|Table 2. Performance of NAND flash memory.|
|Operation||Time (μsec)||Energy (mA) (Current 3.3 V)|
|Page Read (512 + 16) B||15||20|
|Page Write (512 + 16) B||500||25|
|Block Erase (16K + 512) B||3,000||25|
|Table 3. Mapping table in SRAM.|
|Rule Description||PBN (PPN)|
|Table 4. Metadata in flash map blocks.|
|Rule Description||PBN (Raw Data)||PBN (Aggregate Data)|
|Table 5. Query processing framework.|
|Rule Description||A: [1–20]||A: [21–40]||A: [41–60]||A: [61–80]|
|Timestamp||PBN (PPN)||PBN (PPN)||PBN (PPN)||PBN (PPN)|
|t1||11 (0,1,2)||12 (0,1,2)||-||-|
|t2||-||12 (3,4,5)||13 (0,1,2)||-|
|t3||-||-||13 (3,4,5)||14 (0,1,2)|
|t4||11 (3,4,5)||-||-||14 (3,4,5)|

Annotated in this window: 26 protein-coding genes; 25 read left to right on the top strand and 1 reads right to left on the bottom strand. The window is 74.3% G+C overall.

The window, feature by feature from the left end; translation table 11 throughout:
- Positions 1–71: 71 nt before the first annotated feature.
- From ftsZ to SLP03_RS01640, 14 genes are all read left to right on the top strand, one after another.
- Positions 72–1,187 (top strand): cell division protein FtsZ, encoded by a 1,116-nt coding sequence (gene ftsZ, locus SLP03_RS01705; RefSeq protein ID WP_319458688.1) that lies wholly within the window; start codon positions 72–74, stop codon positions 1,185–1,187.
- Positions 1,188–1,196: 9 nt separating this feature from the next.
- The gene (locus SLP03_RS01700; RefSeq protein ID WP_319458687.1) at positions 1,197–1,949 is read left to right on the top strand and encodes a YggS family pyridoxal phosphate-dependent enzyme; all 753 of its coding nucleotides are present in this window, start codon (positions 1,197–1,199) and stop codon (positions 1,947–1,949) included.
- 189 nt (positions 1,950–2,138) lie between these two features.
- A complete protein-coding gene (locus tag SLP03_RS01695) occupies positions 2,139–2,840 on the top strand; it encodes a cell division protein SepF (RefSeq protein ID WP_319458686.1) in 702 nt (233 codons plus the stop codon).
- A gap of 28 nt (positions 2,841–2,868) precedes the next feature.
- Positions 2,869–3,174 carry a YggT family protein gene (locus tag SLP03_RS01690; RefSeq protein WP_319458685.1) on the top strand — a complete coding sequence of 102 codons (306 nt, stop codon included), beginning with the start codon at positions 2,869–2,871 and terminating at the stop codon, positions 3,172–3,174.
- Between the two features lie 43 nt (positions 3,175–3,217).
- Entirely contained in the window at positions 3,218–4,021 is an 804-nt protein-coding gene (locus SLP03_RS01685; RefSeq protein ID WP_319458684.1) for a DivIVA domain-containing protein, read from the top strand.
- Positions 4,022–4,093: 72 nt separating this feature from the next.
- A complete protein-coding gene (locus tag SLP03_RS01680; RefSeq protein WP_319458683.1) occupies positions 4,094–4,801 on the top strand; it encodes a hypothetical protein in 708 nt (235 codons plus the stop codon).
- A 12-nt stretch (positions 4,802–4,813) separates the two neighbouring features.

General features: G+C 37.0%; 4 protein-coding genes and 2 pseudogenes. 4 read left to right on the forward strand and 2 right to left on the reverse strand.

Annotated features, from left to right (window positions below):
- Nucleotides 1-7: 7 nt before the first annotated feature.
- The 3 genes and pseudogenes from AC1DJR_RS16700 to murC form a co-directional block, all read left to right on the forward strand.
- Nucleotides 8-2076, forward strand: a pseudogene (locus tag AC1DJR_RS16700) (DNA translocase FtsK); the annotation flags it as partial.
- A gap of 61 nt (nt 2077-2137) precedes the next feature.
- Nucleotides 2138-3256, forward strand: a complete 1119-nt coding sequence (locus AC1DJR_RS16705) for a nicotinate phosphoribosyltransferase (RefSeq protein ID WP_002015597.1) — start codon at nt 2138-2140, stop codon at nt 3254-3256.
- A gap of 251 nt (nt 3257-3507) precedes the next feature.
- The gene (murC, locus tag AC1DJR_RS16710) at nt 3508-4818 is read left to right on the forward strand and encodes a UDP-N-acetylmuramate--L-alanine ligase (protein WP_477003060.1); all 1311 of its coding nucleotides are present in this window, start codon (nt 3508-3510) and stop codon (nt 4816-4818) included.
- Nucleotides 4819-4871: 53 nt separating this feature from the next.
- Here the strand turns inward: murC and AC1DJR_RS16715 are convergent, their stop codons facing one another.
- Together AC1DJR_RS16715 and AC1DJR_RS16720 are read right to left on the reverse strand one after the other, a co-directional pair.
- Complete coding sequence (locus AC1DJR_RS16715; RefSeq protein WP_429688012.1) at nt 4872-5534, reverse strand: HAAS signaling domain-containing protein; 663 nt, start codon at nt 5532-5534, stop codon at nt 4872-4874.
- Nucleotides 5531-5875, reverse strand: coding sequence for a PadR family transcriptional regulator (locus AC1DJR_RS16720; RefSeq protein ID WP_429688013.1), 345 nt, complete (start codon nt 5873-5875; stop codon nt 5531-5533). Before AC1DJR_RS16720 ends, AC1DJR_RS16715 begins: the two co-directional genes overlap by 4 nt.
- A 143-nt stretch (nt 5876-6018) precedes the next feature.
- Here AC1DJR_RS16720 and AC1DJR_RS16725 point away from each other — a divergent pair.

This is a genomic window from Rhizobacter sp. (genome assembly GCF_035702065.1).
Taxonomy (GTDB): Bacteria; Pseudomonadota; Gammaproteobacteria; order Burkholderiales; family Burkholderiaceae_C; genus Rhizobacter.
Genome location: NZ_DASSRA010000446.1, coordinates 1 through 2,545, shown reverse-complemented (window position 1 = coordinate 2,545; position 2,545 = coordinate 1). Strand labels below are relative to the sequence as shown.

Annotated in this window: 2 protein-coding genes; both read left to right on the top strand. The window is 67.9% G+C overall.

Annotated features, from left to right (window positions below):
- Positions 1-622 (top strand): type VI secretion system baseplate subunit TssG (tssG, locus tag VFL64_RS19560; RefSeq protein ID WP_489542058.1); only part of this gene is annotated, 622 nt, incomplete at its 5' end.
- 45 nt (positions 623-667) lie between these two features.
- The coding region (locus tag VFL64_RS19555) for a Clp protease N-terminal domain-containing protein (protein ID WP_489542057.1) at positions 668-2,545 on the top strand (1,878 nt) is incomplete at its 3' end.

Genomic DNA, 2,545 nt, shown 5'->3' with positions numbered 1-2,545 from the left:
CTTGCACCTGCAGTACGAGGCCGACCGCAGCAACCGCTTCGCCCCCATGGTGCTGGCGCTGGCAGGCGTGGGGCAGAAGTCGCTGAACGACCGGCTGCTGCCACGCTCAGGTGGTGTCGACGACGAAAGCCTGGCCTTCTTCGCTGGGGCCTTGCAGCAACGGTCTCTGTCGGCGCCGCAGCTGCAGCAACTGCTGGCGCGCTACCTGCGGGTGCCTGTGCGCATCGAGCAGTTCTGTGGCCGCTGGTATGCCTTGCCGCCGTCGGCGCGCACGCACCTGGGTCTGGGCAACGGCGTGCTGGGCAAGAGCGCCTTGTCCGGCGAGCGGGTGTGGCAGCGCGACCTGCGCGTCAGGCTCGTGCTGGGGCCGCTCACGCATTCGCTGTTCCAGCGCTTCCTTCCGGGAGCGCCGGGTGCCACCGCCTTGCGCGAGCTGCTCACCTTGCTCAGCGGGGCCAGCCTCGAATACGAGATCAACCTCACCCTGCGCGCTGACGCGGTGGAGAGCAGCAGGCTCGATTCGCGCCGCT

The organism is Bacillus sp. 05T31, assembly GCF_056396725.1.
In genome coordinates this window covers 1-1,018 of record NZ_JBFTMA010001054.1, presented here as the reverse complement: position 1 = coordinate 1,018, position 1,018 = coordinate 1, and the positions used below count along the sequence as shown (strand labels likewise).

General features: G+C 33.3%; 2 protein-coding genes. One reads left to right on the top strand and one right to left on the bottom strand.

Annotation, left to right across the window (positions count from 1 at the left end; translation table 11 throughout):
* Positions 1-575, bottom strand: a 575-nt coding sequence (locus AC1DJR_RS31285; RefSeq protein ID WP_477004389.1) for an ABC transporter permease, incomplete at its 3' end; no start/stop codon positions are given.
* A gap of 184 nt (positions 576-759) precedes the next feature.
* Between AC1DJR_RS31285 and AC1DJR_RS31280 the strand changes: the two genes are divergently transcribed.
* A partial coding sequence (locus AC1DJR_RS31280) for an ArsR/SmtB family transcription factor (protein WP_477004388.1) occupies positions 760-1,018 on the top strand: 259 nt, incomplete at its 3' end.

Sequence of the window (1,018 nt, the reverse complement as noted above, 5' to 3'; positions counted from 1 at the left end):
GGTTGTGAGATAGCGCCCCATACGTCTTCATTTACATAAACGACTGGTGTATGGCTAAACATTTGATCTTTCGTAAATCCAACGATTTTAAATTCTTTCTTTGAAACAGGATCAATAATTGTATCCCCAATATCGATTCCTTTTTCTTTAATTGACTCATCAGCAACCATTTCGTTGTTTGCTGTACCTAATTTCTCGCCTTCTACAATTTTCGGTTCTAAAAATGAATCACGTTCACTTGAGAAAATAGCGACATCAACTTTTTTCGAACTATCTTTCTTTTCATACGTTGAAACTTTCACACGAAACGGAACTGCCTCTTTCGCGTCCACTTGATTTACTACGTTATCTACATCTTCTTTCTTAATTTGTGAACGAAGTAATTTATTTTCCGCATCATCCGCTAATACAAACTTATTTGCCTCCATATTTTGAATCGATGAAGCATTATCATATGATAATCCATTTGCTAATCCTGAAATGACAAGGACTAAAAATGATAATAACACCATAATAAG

|t5||11 (6,7,8)||12 (6,7,8)||-||-|
|t6||-||12 (9,10,11)||13 (6,7,8)||-|
|Aggregate Data Blocks||21||-||22||23|
|Table 6. Rules description for simulation.|
|Rule Symbol||Rule Range (Temperature)|
|Table 7. Resources (Time and Energy) preservation by PIYAS. Comparison to PIYA and MicroHash.|
|RDBs||Time based queries||Time|
|Value based queries||Time|
|ADBs||Time based queries||Time|
|Value based queries||Time|
|Table 8. Throughput per Second Optimization by PIYAS. Comparison to PIYA and MicroHash:|
|RDBs||Time based queries|
Value based queries
|ADBs||Time based queries|
Value based queries